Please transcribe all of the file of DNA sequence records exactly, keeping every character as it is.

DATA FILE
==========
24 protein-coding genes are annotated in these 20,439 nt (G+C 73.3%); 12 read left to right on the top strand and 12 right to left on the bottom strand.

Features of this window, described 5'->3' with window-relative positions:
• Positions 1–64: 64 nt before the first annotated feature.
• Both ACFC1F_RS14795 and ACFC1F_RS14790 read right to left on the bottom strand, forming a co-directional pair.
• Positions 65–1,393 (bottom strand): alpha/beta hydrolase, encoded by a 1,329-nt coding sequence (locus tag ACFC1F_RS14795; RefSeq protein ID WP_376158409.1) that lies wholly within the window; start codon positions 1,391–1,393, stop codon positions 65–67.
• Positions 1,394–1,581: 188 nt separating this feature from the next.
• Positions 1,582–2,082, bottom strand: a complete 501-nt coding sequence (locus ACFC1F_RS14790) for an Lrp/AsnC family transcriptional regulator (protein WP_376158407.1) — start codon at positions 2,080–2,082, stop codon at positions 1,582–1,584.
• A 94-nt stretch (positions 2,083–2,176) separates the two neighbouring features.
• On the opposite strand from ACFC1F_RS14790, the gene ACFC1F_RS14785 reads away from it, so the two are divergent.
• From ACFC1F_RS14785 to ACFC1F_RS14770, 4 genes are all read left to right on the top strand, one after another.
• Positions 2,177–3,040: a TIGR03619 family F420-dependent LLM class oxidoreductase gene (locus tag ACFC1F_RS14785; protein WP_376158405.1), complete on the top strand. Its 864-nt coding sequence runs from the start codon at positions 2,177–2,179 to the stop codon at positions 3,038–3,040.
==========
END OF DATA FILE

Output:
24 protein-coding genes are annotated in these 20,439 nt (G+C 73.3%); 12 read left to right on the top strand and 12 right to left on the bottom strand.

Features of this window, described 5'->3' with window-relative positions:
• Positions 1–64: 64 nt before the first annotated feature.
• Both ACFC1F_RS14795 and ACFC1F_RS14790 read right to left on the bottom strand, forming a co-directional pair.
• Positions 65–1,393 (bottom strand): alpha/beta hydrolase, encoded by a 1,329-nt coding sequence (locus tag ACFC1F_RS14795; RefSeq protein ID WP_376158409.1) that lies wholly within the window; start codon positions 1,391–1,393, stop codon positions 65–67.
• Positions 1,394–1,581: 188 nt separating this feature from the next.
• Positions 1,582–2,082, bottom strand: a complete 501-nt coding sequence (locus ACFC1F_RS14790) for an Lrp/AsnC family transcriptional regulator (protein WP_376158407.1) — start codon at positions 2,080–2,082, stop codon at positions 1,582–1,584.
• A 94-nt stretch (positions 2,083–2,176) separates the two neighbouring features.
• On the opposite strand from ACFC1F_RS14790, the gene ACFC1F_RS14785 reads away from it, so the two are divergent.
• From ACFC1F_RS14785 to ACFC1F_RS14770, 4 genes are all read left to right on the top strand, one after another.
• Positions 2,177–3,040: a TIGR03619 family F420-dependent LLM class oxidoreductase gene (locus tag ACFC1F_RS14785; protein WP_376158405.1), complete on the top strand. Its 864-nt coding sequence runs from the start codon at positions 2,177–2,179 to the stop codon at positions 3,038–3,040.